Greater Risk of Death, AEs Seen With Antipsychotics in Parkinson's Disease
Patients with Parkinson's disease psychosis (PDP) taking atypical antipsychotics should be warned about a possible increased risk of mortality associated with these medications, according to a study in Journal of Post-Acute and Long-Term Care Medicine (JAMDA).
In the research, post-hoc data from a multicenter, open-label extension study of pimavanserin 40mg in 459 patients with Parkinson's disease psychosis (PDP) aged 30–80 were analyzed; patients were categorized as having taken a concomitant atypical antipsychotic at the time of the study or not. Safety assessments were conducted at two weeks; one, three, six, nine, and 12 months; and every 6 months thereafter. All patients were taking 40mg pimavanserin in addition to concurrent atypical antipsychotics and/or Parkinson's disease medications.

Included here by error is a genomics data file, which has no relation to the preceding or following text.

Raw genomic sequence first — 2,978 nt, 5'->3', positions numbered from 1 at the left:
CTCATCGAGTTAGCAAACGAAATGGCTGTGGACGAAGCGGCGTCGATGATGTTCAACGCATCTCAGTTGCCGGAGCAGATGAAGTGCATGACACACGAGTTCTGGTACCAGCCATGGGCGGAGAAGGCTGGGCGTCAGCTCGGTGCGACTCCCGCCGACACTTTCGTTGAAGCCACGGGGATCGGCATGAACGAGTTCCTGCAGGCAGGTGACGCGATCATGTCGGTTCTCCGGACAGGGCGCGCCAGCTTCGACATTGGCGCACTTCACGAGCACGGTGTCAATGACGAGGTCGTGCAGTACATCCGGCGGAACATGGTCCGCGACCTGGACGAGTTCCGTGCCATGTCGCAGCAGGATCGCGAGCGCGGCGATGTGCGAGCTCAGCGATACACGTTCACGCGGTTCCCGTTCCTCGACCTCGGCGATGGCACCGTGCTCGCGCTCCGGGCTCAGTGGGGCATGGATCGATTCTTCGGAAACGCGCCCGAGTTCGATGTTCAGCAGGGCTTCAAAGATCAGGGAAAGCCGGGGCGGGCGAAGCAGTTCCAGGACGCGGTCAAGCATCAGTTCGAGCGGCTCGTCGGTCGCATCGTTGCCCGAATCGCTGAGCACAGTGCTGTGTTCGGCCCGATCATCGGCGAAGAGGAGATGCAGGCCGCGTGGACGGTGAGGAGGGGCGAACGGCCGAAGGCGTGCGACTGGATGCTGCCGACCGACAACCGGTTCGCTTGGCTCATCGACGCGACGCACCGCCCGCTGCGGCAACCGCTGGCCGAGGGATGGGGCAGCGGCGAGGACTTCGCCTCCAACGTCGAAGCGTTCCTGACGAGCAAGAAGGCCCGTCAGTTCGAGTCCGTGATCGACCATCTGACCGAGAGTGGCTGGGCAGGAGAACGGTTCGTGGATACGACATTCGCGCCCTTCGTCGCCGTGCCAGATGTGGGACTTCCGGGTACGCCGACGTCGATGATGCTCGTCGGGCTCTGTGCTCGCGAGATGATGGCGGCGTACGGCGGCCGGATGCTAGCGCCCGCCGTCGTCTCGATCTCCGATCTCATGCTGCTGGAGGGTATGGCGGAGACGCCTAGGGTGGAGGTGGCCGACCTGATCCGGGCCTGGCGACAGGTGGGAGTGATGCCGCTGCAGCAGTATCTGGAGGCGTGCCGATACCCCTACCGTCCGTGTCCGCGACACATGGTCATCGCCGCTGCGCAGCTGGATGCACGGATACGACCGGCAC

A significant increase was seen in mortality rates for patients taking concomitant antipsychotics compared to those not taking an antipsychotic, while patients taking antipsychotics were also significantly more likely to experience a serious adverse event (AE), any antipsychotic-related event, cognition-related events, infections, and edema. Risk of falls, stroke, sedation, orthostatic hypotension, and thromboembolic events was increased but it was not statistically significant.
The authors urged clinicians to consider and discuss the risks associated with these medications in treating psychosis and other behavioral symptoms in patients with Parkinson's disease like agitation or aggression, and emphasized the need to develop improved treatments for psychosis.
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